FSMA; The food safety law passed by Congress in 2010 aims to ensure the U.S. food supply is safe by shifting the focus of federal regulators from responding to contamination to preventing it.


How many suffer a food borne illness each year?

1 out of 6, (48 million people)
More than 100,000 are hospitalized, and
1,000s die.


What are the 5 key points of FSMA?

Preventive Controls, Imported Food Safety, Inspection/Compliance, Enhanced Partnership, Response


FSMA 8 rules

1. Accredited Third-Party Certification
2.Current Good Manufacturing Practice and Hazard Analysis and Risk-Based Preventive Controls for Human Food
3. Current Good Manufacturing Practice and Hazard Analysis and Risk-Based Preventive Controls for Food for Animals
4. Foreign Supplier Verification Programs (FSVP)
5. Mitigation Strategies to Protect Food Against Intentional Adulteration
6. Sanitary Transportation of Human and Animal Food
7. Standards for the Growing, Harvesting, Packing, and Holding of Produce for Human Consumption
8. Voluntary Qualified Importer Program (VQIP)


Common source of e. coli O157 infections in people, most common first.

undercooked ground beef, salami, sushi, ice cream, milk, cheese, curds, unpasteurized apple cider and juice, lettuce, alfalfa sprouts. Contaminated swimming water, petting zoos, handling calves, dogs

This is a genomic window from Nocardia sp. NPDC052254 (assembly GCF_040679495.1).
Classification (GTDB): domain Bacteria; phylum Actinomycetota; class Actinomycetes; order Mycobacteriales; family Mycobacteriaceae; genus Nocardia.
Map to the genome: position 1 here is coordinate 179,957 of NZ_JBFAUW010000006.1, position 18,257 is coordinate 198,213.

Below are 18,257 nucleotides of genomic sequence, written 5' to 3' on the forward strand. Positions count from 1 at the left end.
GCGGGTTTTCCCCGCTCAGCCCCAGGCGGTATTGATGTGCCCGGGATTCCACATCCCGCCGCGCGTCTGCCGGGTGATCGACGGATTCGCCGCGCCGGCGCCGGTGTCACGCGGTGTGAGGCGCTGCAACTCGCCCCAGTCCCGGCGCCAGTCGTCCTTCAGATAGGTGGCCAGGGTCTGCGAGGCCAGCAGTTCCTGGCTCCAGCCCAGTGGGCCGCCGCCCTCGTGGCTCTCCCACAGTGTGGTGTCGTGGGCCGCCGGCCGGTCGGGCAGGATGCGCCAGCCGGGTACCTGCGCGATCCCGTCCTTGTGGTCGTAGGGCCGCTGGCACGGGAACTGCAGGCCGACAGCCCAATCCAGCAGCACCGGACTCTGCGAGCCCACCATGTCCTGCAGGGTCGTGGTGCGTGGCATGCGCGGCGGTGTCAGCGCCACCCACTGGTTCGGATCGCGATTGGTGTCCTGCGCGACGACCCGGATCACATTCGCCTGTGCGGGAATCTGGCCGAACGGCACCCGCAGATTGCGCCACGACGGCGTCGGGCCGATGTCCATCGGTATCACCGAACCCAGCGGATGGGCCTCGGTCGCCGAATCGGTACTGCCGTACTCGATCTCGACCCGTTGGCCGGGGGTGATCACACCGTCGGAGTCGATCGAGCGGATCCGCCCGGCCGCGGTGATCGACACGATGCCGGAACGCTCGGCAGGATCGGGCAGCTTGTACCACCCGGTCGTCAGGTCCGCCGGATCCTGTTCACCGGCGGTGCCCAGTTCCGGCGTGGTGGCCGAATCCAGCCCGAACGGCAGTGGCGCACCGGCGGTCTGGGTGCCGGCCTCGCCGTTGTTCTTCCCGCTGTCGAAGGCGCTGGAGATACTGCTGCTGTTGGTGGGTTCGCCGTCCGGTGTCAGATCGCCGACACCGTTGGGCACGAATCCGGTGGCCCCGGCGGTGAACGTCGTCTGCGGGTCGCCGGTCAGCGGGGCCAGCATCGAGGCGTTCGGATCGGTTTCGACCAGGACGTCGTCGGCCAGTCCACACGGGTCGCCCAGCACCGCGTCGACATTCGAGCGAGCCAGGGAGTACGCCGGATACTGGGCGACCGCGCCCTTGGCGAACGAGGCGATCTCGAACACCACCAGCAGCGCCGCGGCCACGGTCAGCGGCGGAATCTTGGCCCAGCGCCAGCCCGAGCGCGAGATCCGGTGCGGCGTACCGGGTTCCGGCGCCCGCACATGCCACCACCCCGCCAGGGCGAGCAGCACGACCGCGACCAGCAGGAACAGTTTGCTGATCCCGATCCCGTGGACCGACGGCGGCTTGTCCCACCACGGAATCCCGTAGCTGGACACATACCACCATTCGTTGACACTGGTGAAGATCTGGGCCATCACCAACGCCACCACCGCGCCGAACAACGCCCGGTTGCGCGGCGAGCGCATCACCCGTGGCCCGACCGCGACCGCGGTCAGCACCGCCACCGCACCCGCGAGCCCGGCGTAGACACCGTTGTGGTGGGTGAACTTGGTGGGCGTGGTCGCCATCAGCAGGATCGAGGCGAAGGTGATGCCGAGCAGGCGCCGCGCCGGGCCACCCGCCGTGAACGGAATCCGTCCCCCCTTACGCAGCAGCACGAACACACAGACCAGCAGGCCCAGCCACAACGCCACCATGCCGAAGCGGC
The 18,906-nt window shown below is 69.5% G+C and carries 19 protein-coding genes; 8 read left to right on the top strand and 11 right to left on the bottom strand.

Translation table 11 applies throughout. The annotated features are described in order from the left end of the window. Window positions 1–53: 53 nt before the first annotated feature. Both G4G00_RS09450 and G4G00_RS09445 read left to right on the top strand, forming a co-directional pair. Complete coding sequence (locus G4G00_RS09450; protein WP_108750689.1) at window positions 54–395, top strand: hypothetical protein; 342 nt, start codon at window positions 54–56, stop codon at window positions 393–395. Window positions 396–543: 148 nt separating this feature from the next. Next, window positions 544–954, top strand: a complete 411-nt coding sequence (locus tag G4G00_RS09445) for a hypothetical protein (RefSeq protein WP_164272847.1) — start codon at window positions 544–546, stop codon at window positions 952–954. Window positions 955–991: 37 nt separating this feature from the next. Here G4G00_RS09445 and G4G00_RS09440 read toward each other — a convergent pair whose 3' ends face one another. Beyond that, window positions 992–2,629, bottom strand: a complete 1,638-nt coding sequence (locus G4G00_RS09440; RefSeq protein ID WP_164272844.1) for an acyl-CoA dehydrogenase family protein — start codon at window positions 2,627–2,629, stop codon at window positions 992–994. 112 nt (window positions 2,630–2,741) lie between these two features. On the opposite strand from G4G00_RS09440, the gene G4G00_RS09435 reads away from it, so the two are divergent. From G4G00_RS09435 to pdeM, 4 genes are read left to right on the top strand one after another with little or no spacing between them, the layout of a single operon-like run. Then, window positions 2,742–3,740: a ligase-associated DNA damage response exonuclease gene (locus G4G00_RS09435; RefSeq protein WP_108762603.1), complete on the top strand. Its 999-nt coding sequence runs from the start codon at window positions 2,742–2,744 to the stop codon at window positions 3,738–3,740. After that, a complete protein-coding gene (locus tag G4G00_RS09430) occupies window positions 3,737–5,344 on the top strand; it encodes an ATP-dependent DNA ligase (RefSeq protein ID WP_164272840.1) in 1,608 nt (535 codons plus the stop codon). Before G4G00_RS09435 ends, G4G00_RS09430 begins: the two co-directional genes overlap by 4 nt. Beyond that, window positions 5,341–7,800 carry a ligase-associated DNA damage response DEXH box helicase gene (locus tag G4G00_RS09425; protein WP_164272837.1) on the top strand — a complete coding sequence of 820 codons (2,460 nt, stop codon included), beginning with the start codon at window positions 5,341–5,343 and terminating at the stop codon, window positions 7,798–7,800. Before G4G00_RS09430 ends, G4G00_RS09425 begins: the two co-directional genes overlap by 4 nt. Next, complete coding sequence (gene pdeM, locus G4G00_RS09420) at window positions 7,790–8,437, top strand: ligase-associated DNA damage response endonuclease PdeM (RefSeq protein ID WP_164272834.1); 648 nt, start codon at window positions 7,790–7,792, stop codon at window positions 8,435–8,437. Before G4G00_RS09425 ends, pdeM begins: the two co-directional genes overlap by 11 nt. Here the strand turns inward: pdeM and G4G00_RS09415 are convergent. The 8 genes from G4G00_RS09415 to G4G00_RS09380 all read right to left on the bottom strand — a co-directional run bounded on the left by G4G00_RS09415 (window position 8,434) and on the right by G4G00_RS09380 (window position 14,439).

Raw pet food risks

Pathogens such as Listeria monocytogenes, salmonella and e.coli O157, some AMR strains. Can infect pet, who can become carrier and infect humans. Cross contamination while handling food in kitchen. Incomplete and unbalanced in nutrient levels.


EHEC pathogenesis factors

Enterohemorrhagic E coli are characterized by the
presence of Shiga toxin (Stx) genes, locus for enterocyte
effacement (LEE), and a large molecular weight
plasmid that encodes for a hemolysin.


What is required and recommended to be in a food safety plan?

Required by law: Hazard analysis, Preventive controls (for process, food allergen, sanitation,
supply-chain and other), recall plan, procedures for monitoring, corrective action and verification. Recommended: Facility overview and Food Safety
Team, Product description, Flow diagram, Process description